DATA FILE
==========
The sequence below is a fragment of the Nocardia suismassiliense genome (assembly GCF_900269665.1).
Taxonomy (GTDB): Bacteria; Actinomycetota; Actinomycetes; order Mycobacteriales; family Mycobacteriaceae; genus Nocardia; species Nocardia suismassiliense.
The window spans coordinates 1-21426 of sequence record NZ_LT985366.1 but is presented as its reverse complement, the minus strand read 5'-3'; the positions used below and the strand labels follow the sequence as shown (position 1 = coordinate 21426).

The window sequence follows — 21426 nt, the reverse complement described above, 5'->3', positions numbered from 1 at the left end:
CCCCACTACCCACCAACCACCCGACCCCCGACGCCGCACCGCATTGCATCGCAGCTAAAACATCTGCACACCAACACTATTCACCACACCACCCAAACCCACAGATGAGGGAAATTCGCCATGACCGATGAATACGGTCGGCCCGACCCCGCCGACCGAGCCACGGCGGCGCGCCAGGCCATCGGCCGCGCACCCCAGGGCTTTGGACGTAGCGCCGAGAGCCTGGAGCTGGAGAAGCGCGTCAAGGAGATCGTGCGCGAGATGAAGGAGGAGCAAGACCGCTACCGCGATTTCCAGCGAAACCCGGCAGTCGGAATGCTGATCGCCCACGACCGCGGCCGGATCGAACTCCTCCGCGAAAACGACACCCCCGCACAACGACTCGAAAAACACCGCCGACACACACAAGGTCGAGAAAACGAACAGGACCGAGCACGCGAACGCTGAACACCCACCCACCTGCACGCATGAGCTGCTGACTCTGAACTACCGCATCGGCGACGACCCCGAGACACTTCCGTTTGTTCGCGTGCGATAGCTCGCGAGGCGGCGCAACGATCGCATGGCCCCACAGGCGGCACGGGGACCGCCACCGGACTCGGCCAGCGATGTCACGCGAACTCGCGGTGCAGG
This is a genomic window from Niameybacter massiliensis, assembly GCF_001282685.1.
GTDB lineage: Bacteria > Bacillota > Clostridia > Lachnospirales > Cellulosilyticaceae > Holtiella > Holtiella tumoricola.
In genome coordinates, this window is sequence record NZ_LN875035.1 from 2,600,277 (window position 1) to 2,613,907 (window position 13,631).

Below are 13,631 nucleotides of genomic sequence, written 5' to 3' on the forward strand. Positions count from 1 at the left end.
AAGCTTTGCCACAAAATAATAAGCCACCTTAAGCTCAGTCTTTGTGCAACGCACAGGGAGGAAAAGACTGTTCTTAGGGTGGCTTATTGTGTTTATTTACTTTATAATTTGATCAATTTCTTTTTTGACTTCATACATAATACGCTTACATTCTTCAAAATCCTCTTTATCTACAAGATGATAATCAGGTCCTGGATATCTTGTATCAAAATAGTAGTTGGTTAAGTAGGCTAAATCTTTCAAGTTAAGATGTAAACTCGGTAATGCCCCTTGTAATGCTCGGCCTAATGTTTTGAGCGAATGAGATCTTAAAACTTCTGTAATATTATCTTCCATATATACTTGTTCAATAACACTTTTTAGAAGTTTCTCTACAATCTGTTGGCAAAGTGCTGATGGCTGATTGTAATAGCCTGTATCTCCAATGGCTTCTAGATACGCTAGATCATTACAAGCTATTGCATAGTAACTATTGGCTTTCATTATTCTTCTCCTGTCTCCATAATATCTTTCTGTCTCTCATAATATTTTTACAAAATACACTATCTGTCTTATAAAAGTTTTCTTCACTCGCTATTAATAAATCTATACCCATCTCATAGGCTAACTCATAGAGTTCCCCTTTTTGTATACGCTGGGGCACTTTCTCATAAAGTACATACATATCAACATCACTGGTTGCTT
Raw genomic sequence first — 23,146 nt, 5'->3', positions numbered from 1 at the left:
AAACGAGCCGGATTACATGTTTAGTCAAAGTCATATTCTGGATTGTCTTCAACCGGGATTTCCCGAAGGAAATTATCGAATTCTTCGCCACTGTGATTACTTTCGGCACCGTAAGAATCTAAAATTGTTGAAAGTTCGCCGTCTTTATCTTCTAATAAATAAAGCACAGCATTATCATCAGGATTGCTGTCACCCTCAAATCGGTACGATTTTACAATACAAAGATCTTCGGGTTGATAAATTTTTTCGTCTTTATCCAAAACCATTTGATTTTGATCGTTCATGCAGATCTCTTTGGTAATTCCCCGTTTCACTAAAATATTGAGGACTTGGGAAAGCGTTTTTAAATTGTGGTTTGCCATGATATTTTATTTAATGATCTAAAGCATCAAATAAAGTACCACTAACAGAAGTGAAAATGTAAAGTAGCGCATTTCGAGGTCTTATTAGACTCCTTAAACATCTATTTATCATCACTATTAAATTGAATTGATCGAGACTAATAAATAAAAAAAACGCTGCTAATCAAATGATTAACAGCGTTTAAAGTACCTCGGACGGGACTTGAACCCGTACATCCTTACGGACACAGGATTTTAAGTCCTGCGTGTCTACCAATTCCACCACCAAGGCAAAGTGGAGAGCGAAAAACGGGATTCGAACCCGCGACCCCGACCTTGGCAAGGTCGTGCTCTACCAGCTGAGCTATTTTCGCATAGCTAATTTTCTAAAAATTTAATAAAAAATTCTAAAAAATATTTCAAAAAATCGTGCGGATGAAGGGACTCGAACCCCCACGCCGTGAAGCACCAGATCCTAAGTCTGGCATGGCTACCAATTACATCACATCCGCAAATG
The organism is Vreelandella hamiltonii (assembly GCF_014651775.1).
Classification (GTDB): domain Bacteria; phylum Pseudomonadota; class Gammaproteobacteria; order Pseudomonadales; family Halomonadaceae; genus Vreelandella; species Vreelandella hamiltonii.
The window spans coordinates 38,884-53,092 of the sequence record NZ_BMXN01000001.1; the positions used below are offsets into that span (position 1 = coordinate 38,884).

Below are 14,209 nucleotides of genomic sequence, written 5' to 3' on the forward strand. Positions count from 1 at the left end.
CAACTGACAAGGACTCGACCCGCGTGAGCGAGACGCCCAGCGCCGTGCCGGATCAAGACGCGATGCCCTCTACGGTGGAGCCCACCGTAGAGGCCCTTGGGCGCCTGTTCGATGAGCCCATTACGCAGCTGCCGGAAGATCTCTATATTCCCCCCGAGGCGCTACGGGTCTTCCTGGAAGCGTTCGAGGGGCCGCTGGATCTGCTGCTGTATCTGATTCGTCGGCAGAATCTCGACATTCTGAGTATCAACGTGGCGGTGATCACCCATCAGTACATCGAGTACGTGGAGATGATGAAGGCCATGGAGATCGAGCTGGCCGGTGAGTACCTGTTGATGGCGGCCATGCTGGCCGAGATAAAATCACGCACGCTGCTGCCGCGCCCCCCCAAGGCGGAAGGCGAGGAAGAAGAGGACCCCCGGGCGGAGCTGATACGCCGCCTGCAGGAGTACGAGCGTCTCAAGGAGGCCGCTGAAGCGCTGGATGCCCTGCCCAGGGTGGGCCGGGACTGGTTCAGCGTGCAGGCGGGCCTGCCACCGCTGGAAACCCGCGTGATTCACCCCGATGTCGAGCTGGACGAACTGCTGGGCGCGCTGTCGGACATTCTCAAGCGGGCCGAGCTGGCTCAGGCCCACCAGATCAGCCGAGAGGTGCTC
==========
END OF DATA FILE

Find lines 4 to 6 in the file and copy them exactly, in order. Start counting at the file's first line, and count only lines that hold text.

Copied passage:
The window sequence follows — 21426 nt, the reverse complement described above, 5'->3', positions numbered from 1 at the left end:
CCCCACTACCCACCAACCACCCGACCCCCGACGCCGCACCGCATTGCATCGCAGCTAAAACATCTGCACACCAACACTATTCACCACACCACCCAAACCCACAGATGAGGGAAATTCGCCATGACCGATGAATACGGTCGGCCCGACCCCGCCGACCGAGCCACGGCGGCGCGCCAGGCCATCGGCCGCGCACCCCAGGGCTTTGGACGTAGCGCCGAGAGCCTGGAGCTGGAGAAGCGCGTCAAGGAGATCGTGCGCGAGATGAAGGAGGAGCAAGACCGCTACCGCGATTTCCAGCGAAACCCGGCAGTCGGAATGCTGATCGCCCACGACCGCGGCCGGATCGAACTCCTCCGCGAAAACGACACCCCCGCACAACGACTCGAAAAACACCGCCGACACACACAAGGTCGAGAAAACGAACAGGACCGAGCACGCGAACGCTGAACACCCACCCACCTGCACGCATGAGCTGCTGACTCTGAACTACCGCATCGGCGACGACCCCGAGACACTTCCGTTTGTTCGCGTGCGATAGCTCGCGAGGCGGCGCAACGATCGCATGGCCCCACAGGCGGCACGGGGACCGCCACCGGACTCGGCCAGCGATGTCACGCGAACTCGCGGTGCAGG
This is a genomic window from Niameybacter massiliensis, assembly GCF_001282685.1.